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Ouch! Lip Smack Strikes Again.
How To Edit It From Recordings ...


By Karen Commins
Voice Actor

In olden days - say, five years ago - home recording studios were not common among voice over talent. Today, though, having your own recording studio has become a necessity to compete in this industry.

Recording yourself requires one skill set. Editing the recording requires another one.

Before recording, you can do things to reduce mouth noise, like brushing your teeth and using lip gloss or chap stick to moisten the lips.

And drinking lots of water every day will help you remain fully hydrated.

EDITING LIP SMACK

However, even the most thorough preparation may not eliminate a mouth click - or lip smack - during your performance.

I am meticulous about editing out undesirable sounds to provide a pristine recording to my clients. This :41 video shows you one way to isolate and eliminate a click from your recording.

In the video, I am using Pro Tools LE in shuffle mode, but this technique should work with any audio editing program.



INCLUDE EDITING IN FEE

When quoting a price for a job, you always have to factor in the time required to edit the audio.

In fact, the general rule of thumb that I use is to expect two hours of audio editing for every one hour of finished recording.

For a recording riddled with clicks, it may be advantageous to re-record the take instead of editing it.

ABOUT KAREN ...

Karen Commins is a voice actor based in Atlanta specializing in narrations, e-learning modules and audiobooks. With over two decades of experience as an information technology professional, she is a subject matter expert in performing technical scripts about computer-related topics. She records in a soundproof studio and writes A VOICE Above The Crowd, an insightful and entertaining blog about working and marketing oneself in the voice over profession. She also invites you to subscribe to her newsletter, Success Leaves Tracks, in which she profiles a prominent person and offers help to others on their path to success.

Web & Blog: www.KarenCommins.com
Email: Karen@KarenCommins.com
Newsletter, Success Leaves Tracks: http://community.icontact.com/p/karencomminsvo

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Comments (9)
Phyllis
12/10/2011 at 12:25 PM
Thanks so very much for this blog. How wonderful of you to gift all of us novices out here with the benefit of all your experience. I hope you continue to be blessed with success!!
Karen Commins
10/24/2011 at 6:33 PM
All, thanks for your kind comments. I taught myself this editing trick years ago when I still used an early version of Cool Edit Pro.

@Greg and @Heather -- I'll have to try the pencil technique in Pro Tools. Maybe I'll make another little video with it!

Cordially,
Karen Commins
Heather Henderson
10/24/2011 at 3:45 PM
Hi, Karen,
Good tip. Nice video, too! I actually usually use the pencil tool to smooth out those clicks, because otherwise too often I hear a little "thump" where I deleted even one waveform. And I have a rule that if I can't immediately find the click (sometimes it's kind of hard to track down), I let it sit and move on. Otherwise I spend too much time -- and it gets kind of addictive doing that search-and-destroy editing!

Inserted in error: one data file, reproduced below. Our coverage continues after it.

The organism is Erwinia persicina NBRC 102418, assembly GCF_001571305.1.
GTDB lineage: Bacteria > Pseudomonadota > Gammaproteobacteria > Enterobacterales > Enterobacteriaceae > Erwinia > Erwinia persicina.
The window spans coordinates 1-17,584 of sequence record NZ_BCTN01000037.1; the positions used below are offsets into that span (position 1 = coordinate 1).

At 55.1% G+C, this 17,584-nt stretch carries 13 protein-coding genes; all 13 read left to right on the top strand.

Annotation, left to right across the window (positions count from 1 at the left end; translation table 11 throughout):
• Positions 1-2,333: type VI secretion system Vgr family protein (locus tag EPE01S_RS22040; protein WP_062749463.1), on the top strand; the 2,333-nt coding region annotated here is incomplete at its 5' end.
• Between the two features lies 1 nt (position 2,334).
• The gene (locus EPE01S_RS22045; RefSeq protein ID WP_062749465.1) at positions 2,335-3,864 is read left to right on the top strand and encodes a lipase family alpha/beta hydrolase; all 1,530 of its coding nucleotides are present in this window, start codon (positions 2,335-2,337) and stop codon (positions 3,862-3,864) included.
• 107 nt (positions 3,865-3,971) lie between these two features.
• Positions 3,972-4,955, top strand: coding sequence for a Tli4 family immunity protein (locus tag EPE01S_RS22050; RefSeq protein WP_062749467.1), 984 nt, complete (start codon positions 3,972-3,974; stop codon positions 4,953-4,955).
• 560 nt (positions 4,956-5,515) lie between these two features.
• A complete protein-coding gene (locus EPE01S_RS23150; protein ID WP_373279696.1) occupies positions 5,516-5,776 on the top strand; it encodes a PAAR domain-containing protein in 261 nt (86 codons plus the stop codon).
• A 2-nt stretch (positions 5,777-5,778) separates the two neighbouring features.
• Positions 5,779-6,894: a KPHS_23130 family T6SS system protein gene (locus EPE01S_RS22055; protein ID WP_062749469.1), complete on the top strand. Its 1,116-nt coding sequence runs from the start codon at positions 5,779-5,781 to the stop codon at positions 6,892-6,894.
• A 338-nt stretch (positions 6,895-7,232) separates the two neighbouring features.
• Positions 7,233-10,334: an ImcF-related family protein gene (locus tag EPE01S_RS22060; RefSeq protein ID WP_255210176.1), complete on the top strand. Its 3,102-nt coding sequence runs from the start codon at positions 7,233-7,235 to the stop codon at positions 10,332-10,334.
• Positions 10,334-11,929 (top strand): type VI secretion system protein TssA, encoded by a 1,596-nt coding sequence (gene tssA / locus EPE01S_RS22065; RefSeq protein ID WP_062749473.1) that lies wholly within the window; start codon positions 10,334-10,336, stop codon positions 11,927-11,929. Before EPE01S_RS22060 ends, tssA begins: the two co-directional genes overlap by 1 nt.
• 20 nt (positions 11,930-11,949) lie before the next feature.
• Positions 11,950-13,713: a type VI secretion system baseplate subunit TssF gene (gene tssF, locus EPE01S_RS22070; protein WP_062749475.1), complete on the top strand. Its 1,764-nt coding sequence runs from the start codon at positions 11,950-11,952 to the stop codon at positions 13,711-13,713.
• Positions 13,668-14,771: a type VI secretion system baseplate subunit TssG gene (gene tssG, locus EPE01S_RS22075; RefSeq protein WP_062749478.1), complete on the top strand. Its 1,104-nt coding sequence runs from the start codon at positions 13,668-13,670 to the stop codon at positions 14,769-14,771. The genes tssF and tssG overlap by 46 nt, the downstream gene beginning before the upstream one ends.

Greg Downey
10/22/2011 at 12:11 PM
Thank you for this article Karen. Another way to remove those "clicks" (in Pro Tools) is by expanding the area of the click and then using the pencil tool to smooth out that click.
Dan Lenard
10/22/2011 at 10:09 AM
That's the only way with last generation software. If that's what you're using, that's what ya gotta do. Some newer technologies on the market, included in Adobe Audition CS5, make it more seamless and in some cases, automatic and time saving.

Mouth clicks are an inevitability with almost all of us. I've found that relaxing and not over emphasizing certain words cuts clicks and smacks considerably. Other remedies are as numerous as Gum choices at the grocery checkout.
Paul Strikwerda
10/22/2011 at 8:21 AM
Hi Karen:

Voiceovers get paid for their lip service (you know I never waste an opportunity for a bad pun).

I commend you for your commitment to delivering pristine audio. It's a true sign of professionalism!

Over the years, I have found that reducing the consumption of dairy products before a recording session, drastically reduces my 'clickability'. I moisturize my mouth and lips often, and there's one other click trick that helps me prevent mouth noises.

Most people don't realize that they automatically close their lips at the end of every sentence. It's second nature. Whenever our lips open or close, there's a potential lip smack or click in the making.

That's why I'm in the habit of keeping my lips apart at the end of my lines, and it has reduced the number of unwanted oral noises dramatically.

Nobody wants to listen to a click track ... unless your sound recording need to be in synch to a moving image.

Karen Commins
10/22/2011 at 8:05 AM
I want to clarify that my 2:1 ratio of hours spent editing to recording encompasses all editing tasks. In addition to listening to the recording in real-time, I adjust pacing, reduce or eliminate breaths, and create files needed by the client. If I happen to come across a mouth click, I remove it as demonstrated in the video.

Cordially,
Karen Commins
Prefer Anonymous
10/22/2011 at 12:46 AM
Karen...geez, I'm afraid to even say this, but I think you're giving bad advice. If you need TWO HOURS to edit "mouth clicks" out of every ONE HOUR of recording, you should think about a new profession. That is just unacceptable.
Maxine Dunn
10/21/2011 at 2:26 PM
Hi Karen,

Thank you so much for this great video! Lip smacks and mouth noise have to be some of the most frustrating things to edit out of audio! I really appreciate your great tips.

Maxine
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